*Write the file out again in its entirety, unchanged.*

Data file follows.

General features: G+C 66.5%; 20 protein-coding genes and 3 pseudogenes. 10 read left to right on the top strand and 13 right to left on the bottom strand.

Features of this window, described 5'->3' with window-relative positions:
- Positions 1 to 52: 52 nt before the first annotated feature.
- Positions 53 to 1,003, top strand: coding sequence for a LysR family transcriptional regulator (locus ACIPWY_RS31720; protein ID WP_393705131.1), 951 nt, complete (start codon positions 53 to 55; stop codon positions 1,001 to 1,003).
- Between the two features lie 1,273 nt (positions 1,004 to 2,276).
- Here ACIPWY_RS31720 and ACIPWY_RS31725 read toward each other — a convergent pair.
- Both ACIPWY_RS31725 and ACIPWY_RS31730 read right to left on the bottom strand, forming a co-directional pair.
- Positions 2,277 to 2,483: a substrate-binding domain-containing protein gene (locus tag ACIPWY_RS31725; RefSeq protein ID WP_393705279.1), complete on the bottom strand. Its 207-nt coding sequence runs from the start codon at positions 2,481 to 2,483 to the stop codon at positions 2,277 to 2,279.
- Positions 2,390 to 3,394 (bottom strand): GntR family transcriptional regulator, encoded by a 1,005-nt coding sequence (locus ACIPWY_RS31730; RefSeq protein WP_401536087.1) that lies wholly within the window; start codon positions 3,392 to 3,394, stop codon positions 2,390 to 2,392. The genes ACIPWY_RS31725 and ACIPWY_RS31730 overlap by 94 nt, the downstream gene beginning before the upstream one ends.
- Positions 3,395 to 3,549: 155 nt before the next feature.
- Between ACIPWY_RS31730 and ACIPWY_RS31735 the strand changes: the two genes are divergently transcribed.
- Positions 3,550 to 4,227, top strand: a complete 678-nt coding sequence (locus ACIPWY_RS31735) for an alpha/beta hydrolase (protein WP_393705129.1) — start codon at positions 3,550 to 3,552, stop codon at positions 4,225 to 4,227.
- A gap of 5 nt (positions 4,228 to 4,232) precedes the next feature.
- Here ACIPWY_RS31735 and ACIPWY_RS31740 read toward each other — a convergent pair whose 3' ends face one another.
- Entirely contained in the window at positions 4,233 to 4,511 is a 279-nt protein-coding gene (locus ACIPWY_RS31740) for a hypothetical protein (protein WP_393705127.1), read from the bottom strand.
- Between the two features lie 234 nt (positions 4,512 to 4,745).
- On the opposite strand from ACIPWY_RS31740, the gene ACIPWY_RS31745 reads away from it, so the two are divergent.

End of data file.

General features: G+C 66.5%; 20 protein-coding genes and 3 pseudogenes. 10 read left to right on the top strand and 13 right to left on the bottom strand.

Features of this window, described 5'->3' with window-relative positions:
- Positions 1 to 52: 52 nt before the first annotated feature.
- Positions 53 to 1,003, top strand: coding sequence for a LysR family transcriptional regulator (locus ACIPWY_RS31720; protein ID WP_393705131.1), 951 nt, complete (start codon positions 53 to 55; stop codon positions 1,001 to 1,003).
- Between the two features lie 1,273 nt (positions 1,004 to 2,276).
- Here ACIPWY_RS31720 and ACIPWY_RS31725 read toward each other — a convergent pair.
- Both ACIPWY_RS31725 and ACIPWY_RS31730 read right to left on the bottom strand, forming a co-directional pair.
- Positions 2,277 to 2,483: a substrate-binding domain-containing protein gene (locus tag ACIPWY_RS31725; RefSeq protein ID WP_393705279.1), complete on the bottom strand. Its 207-nt coding sequence runs from the start codon at positions 2,481 to 2,483 to the stop codon at positions 2,277 to 2,279.
- Positions 2,390 to 3,394 (bottom strand): GntR family transcriptional regulator, encoded by a 1,005-nt coding sequence (locus ACIPWY_RS31730; RefSeq protein WP_401536087.1) that lies wholly within the window; start codon positions 3,392 to 3,394, stop codon positions 2,390 to 2,392. The genes ACIPWY_RS31725 and ACIPWY_RS31730 overlap by 94 nt, the downstream gene beginning before the upstream one ends.
- Positions 3,395 to 3,549: 155 nt before the next feature.
- Between ACIPWY_RS31730 and ACIPWY_RS31735 the strand changes: the two genes are divergently transcribed.
- Positions 3,550 to 4,227, top strand: a complete 678-nt coding sequence (locus ACIPWY_RS31735) for an alpha/beta hydrolase (protein WP_393705129.1) — start codon at positions 3,550 to 3,552, stop codon at positions 4,225 to 4,227.
- A gap of 5 nt (positions 4,228 to 4,232) precedes the next feature.
- Here ACIPWY_RS31735 and ACIPWY_RS31740 read toward each other — a convergent pair whose 3' ends face one another.
- Entirely contained in the window at positions 4,233 to 4,511 is a 279-nt protein-coding gene (locus ACIPWY_RS31740) for a hypothetical protein (protein WP_393705127.1), read from the bottom strand.
- Between the two features lie 234 nt (positions 4,512 to 4,745).
- On the opposite strand from ACIPWY_RS31740, the gene ACIPWY_RS31745 reads away from it, so the two are divergent.